\(\Rightarrow x = 10\)

Hence the greatest common divisor is 10 _________________

I'm not sure if anybody's still interested in this question, but I found the solutions posted earlier a bit tedious to think up in under two minutes. This got me thinking a bit more deeper into what the question's actually telling; and here's how I reasoned an answer:

Given: LCM (A,B) = 120 That bit's telling that for the two numbers A and B:

The [Common multiples between (A,B)] x [Uncommon multiples between them] = 120 That's the wordy definition of LCM right? Take out all that's common, and multiply them with whatever uncommon remains and you'll get the LCM between A and B

Now, what's worth noting in this equation is that the first part of it [Common multiples (A,B)] is simply their GCF; So, 120 = GCF (A,B) x [Uncommon Factors of (A,B)]

I got this far in my thought process, and then gave up, because I thought there wasn't any information on what's uncommon between A,B.. But wait! The question says that A/B = 3/4 ... that's as good as saying that 3 and 4 are the only factors that would remain if I divided A and B -- 3 and 4 are the Uncommon factors between A and B

So, using this bit of information, now you can solve for the GCF:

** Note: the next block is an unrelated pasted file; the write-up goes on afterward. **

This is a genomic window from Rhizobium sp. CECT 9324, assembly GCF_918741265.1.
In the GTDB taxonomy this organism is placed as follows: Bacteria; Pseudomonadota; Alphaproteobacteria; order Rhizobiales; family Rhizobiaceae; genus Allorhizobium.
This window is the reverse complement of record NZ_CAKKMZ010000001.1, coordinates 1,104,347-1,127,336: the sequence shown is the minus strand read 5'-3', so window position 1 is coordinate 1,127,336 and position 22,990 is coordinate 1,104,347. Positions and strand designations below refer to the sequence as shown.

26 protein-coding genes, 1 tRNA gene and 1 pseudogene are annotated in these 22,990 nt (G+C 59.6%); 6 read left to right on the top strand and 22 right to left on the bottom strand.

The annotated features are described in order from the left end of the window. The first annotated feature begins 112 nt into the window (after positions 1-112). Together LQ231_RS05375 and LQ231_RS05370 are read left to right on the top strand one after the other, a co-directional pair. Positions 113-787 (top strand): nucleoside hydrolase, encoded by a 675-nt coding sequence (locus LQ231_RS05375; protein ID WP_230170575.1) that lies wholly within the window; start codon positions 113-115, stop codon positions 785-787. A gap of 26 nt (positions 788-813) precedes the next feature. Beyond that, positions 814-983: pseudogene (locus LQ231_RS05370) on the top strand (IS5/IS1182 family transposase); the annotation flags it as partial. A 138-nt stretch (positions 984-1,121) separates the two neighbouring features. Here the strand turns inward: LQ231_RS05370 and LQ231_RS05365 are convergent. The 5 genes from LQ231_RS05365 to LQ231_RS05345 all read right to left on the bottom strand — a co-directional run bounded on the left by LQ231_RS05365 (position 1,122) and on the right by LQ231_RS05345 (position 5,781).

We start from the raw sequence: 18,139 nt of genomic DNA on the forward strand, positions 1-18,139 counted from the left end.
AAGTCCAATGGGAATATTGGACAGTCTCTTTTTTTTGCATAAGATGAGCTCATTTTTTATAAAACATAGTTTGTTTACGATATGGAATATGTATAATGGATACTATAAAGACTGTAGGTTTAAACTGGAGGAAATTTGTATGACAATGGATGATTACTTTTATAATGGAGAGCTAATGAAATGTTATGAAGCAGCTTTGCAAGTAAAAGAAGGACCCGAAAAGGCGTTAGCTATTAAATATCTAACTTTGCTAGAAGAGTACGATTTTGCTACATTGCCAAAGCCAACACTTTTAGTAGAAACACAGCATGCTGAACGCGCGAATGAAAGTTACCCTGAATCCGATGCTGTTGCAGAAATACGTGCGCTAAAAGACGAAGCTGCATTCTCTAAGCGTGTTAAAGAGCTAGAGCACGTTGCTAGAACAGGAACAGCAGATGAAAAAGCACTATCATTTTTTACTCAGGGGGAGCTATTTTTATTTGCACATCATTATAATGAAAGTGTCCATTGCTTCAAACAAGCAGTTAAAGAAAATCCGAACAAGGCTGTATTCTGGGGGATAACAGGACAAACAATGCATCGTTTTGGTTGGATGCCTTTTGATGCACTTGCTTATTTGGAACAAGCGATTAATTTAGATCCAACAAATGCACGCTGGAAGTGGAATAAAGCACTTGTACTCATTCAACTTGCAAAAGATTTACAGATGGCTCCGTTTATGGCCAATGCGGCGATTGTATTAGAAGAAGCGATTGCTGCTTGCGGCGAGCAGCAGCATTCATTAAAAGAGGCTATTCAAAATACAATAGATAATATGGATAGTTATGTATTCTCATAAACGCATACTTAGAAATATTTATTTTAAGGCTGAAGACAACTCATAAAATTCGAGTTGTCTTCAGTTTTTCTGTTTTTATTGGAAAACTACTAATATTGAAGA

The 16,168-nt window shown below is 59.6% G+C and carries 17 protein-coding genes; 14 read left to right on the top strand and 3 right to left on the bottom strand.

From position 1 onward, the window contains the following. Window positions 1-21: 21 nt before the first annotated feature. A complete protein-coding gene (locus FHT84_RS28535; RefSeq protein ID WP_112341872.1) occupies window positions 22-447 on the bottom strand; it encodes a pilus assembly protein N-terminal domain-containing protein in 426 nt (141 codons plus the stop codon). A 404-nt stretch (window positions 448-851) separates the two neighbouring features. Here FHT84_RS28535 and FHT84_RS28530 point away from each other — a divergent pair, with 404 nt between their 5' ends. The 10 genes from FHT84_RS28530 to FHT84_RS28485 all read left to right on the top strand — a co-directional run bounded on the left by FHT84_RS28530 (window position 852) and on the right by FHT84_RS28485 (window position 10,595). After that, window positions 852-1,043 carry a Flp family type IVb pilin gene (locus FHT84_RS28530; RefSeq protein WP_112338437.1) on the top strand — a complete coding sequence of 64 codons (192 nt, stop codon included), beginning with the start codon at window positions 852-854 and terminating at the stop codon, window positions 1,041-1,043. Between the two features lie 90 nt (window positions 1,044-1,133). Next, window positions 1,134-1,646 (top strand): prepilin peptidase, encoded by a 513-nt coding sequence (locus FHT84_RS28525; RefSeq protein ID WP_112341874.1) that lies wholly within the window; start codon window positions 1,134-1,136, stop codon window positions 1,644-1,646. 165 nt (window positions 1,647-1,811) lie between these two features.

120 = GCF (A,B) x 3 x 4 120 = GCF x 12 GCF = 10

From this I realized something really simple but which was not obvious to me:

LCM / GCF = product of uncommon factors; if you are given the ratio between the numbers, then each value in the ratio is an uncommon factor belongs to one of the numbers [i.e if two numbers are in the ratio 15:16, then their GCFx15x16 would give you their LCM]

Hope that helps! Raj

ps: excuse me if you find any errors/ if i am not clear, but as you may notice below my username, this is my first post!

The least common multiplier of A and B is 120, the ratio of A and B is 3:4, what is the largest common divisor?

Can someone break this down step by step for me ? I find that Im having some difficulty in understanding the concept behind these types of questions. Thanks in advance

Given LCM = 120 and the ratio of the numbers = 3:4. We need to find the GCD.

Let the numbers be 3x and 4x. So it is clear that their GCD = x.

We have,

\(LCM \times GCD = Product \quad of \quad the \quad two \quad numbers\)

\(\Rightarrow 120 \times x = 3x \times 4x\)

\(\Rightarrow x = 10\)

Hence the greatest common divisor is 10

Yup, I got there the same way.

Thanks for a smart and efficient way!